An International Atomic Energy Agency (IAEA) inspector disconnects the twin cascades for 20 percent uranium production at the nuclear power plant of Natanz on January, 20, 2014
Tehran (AFP) - Some Iranian lawmakers are considering a push toward resuming unlimited uranium enrichment if the United States imposes new sanctions on Tehran amid negotiations on the country's nuclear programme, speaker Ali Larijani said Thursday.
Iran and major world powers have given themselves until June to reach a comprehensive agreement that would prevent Tehran from developing a nuclear bomb in return for an easing of iron-clad global sanctions.
The United States and Iran were seeking this week to break a stalemate that has seen two earlier deadlines pass without an accord.
Among issues complicating negotiations, the new Republican-controlled US Congress is considering a fresh sanctions bill to force concessions from Iran at the multilateral talks that resume this week in Geneva.
The United States, along with Britain, China, France, Germany and Russia are pressing Iran for a deal.
Washington's UN ambassador, Samantha Power, warned Congress on Monday that ratcheting up sanctions against Iran would likely torpedo the negotiations.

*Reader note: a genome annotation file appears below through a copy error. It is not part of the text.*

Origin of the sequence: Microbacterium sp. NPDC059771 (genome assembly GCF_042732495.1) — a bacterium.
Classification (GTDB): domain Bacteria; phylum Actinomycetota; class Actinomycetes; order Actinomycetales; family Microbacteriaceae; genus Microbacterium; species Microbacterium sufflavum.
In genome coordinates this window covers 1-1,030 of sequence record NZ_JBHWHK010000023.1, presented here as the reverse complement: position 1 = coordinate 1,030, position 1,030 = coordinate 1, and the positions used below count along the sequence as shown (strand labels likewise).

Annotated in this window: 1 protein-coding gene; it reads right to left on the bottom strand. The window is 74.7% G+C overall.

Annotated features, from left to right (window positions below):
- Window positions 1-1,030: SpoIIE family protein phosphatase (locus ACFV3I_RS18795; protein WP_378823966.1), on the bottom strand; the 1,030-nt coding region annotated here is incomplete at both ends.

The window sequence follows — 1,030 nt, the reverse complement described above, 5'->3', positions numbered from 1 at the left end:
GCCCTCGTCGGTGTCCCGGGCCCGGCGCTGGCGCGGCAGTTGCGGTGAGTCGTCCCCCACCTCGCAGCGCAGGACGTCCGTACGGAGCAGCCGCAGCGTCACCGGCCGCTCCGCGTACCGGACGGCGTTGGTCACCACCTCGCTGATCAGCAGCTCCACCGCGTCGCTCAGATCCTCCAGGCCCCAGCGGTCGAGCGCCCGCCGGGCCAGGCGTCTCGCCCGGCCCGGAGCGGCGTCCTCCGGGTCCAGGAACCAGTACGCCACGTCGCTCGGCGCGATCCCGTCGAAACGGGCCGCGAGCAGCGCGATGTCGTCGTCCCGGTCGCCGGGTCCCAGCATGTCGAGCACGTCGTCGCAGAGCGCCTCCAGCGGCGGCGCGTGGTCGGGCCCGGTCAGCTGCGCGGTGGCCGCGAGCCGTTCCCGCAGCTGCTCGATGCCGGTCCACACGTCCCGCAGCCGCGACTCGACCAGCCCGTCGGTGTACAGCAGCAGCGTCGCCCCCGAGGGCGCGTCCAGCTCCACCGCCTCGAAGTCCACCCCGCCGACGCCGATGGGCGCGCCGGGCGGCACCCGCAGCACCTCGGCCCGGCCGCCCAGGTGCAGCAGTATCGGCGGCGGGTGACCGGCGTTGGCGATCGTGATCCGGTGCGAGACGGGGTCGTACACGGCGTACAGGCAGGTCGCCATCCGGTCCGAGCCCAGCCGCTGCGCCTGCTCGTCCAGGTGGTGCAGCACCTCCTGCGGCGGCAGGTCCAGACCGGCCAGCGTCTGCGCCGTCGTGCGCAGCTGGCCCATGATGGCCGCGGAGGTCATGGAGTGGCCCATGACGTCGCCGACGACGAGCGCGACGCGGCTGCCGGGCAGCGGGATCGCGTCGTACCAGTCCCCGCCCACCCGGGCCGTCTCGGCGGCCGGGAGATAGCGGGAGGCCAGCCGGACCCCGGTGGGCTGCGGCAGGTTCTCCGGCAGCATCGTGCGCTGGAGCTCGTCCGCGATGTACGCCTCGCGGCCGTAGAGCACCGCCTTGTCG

In a speech Thursday in the Iranian city of Qom, Larijani warned the world powers they "cannot haggle with us," saying they must "make correct use of the opportunities offered to them."
"Recently some deputies have been considering a bill stipulating that Iran will pursue its activities at whatever level of enrichment... if the West decides to impose new sanctions," he warned.
On Wednesday, foreign ministry spokeswoman Marzieh Afkham said "any new sanction would mean a halt to the (negotiation) process underway" with the world powers.
Past talks with the so-called P5+1 group have stumbled over Iran's insistence that it retain the right to enrich some uranium -- which can be used to make an atomic bomb -- for what it says is a peaceful civilian nuclear programme.
There is also disagreement over the world powers wanting Iran to freeze its nuclear programme for 10 to 15 years, while Iran insists on no more than 10 years, and over global sanctions.
Tehran wants an immediate end to the measures while Washington has insisted on a temporary, gradual suspension.
Under an interim deal reached in 2013, Iran's stock of fissile material has been diluted from 20 percent enriched uranium to five percent in exchange for limited sanctions relief.
This would push back the "breakout capacity" to make an atomic weapon, which Iran denies pursuing.